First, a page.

Norman Paterson School of International Affairs

From Wikipedia, the free encyclopedia
Jump to: navigation, search
Norman Paterson School of International Affairs
NPSIA
Norman Paterson School Logo.jpg
Established 1965
Type Public
Academic affiliation Carleton University
Director Dane Rowlands
Location Ottawa, Ontario, Canada
Website NPSIA Website

The Norman Paterson School of International Affairs, commonly referred to as NPSIA (nip-SEE-yuh), is a professional school of international affairs at Carleton University and founded in 1965. The school is housed in the River Building, on Carleton's campus in Ottawa, Canada. Students, alumni and faculty of NPSIA are referred to as NPSIAns (NIP-see-yins).

NPSIA is Canada's leading school of international affairs, founded during what is commonly considered a golden age of Canadian diplomacy. The school offers an interdisciplinary approach to the study of global issues, divided into seven clusters. NPSIA is the only full Canadian member of the Association of Professional Schools of International Affairs, a group of the world's top schools in international affairs.

NPSIA is well regarded within the international affairs community, and admission to the school is highly selective. In 2007, a poll of Canadian academics, intended to determine the best professional masters programs in international affairs, ranked NPSIA at No. 2, tied with Georgetown University, and ahead of programs at universities like Harvard and Columbia.[1][2]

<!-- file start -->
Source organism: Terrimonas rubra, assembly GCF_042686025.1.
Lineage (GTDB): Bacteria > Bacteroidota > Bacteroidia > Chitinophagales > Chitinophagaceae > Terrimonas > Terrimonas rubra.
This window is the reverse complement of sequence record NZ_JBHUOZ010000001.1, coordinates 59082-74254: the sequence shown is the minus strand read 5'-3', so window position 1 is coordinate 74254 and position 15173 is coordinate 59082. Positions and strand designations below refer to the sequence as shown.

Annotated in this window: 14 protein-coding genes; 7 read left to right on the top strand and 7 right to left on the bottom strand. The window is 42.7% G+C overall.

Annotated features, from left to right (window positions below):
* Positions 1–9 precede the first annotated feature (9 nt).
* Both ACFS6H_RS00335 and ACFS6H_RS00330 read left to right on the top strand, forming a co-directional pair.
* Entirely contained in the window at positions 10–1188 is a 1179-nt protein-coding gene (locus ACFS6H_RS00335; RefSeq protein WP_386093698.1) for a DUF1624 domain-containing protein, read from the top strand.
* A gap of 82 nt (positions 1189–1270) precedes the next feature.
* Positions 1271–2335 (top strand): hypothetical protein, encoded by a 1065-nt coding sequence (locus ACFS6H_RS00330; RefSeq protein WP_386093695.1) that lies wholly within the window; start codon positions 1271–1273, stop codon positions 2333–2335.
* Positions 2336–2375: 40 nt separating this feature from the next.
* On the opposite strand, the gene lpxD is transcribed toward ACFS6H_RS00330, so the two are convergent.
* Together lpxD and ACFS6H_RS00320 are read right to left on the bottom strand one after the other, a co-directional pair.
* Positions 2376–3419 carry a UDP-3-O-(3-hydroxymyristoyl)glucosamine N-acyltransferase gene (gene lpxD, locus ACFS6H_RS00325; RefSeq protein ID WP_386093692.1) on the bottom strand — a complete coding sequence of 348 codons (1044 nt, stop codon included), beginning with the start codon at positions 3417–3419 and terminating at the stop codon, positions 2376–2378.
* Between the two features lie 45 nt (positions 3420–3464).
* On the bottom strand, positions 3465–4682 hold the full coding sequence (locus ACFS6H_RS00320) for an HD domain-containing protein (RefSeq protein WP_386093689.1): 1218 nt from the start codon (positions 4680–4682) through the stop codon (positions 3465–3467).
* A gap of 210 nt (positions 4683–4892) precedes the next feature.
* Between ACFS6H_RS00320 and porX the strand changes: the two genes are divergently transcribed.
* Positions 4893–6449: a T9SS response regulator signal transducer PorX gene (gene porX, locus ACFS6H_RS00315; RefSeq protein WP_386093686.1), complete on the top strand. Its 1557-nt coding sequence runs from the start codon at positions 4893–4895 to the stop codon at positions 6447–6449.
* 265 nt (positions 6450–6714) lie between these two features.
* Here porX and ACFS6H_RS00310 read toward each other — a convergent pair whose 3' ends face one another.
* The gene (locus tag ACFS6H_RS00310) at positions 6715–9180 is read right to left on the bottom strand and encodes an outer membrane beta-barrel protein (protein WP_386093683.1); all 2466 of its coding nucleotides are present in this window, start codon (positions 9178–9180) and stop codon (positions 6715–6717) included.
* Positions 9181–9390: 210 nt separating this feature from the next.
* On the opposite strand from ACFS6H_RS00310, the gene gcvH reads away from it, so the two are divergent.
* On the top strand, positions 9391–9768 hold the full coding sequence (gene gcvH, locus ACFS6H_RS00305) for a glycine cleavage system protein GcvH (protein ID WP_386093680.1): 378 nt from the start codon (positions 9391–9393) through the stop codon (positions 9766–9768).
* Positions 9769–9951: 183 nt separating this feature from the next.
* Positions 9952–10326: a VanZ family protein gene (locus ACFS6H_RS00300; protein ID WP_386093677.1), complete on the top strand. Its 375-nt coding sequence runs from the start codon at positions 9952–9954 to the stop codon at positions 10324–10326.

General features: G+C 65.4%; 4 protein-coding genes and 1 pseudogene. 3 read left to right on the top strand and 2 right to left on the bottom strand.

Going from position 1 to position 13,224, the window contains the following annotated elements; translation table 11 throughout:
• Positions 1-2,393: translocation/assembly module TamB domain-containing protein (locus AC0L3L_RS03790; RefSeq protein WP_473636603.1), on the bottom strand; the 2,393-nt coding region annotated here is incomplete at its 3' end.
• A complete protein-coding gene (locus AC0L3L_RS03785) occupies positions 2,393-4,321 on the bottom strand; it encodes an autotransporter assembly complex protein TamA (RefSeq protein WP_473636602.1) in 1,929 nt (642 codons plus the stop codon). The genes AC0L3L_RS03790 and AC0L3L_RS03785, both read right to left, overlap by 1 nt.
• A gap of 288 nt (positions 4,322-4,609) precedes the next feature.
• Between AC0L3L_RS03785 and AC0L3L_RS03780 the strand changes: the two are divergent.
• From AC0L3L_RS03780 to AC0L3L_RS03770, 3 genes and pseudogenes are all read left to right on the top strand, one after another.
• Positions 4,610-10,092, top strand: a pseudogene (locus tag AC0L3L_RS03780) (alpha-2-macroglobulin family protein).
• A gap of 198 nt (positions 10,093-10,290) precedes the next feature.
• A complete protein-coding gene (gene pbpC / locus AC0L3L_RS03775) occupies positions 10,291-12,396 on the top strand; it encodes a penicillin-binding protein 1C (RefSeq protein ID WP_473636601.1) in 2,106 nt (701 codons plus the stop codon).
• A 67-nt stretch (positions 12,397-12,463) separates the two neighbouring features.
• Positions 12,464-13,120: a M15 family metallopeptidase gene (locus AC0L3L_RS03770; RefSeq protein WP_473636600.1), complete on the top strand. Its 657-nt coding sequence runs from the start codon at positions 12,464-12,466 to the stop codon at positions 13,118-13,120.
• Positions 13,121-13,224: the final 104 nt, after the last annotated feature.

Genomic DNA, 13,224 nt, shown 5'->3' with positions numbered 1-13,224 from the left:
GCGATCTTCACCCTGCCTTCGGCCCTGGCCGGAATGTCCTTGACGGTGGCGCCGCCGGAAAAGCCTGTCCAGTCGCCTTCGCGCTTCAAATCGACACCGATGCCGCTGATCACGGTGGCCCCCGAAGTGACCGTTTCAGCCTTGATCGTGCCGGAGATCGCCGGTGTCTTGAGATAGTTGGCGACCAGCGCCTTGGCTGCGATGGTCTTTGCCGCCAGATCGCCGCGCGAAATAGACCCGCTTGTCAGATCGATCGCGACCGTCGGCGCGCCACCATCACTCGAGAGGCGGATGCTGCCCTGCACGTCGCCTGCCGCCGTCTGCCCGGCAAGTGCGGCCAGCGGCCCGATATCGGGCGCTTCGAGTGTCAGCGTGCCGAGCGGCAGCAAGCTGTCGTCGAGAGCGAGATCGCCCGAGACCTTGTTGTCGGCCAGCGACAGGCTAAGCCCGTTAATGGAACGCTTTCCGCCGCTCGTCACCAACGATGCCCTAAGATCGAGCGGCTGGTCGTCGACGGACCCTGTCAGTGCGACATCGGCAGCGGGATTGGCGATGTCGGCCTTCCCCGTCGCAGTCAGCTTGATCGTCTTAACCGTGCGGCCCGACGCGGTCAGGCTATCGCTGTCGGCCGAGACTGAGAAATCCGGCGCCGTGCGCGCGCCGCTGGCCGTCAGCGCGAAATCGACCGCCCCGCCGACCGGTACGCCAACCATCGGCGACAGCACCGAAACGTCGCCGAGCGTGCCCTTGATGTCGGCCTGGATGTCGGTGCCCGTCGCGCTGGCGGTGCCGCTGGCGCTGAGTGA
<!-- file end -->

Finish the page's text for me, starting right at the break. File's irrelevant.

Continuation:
Graduate Programs[edit]

While the school offers a few undergrad classes to students Carleton, international affairs is not a major available to undergraduate students through NPSIA. The school offers three different Masters level programs, and one PhD level program.

Master of Arts[edit]

The Master of Arts in International Affairs is NPSIA's most popular degree program, with about 100 students graduating with the degree each year. The program offers an interdisciplinary approach to the study of international affairs, and many of the classes are focused on policy. In an attempt to offer some level of specialisation, each M.A. student is assigned a cluster upon entry to the school. Clusters are specific subject areas which loosely determine which economics and elective classes M.A. students must take to graduate. Despite this, there is a marked fluidity among clusters, and most students take classes from many different clusters. The clusters available to students (and their commonly used abbreviations) are:

To graduate, NPSIA M.A. students must complete 5.0 full credits, including one economics course, at least one cluster course and the introductory methods course. Students must also demonstrate an intermediate knowledge of a major second language. For instance, in French, students must meet the B1 level according to the Common European Framework of Reference for Languages.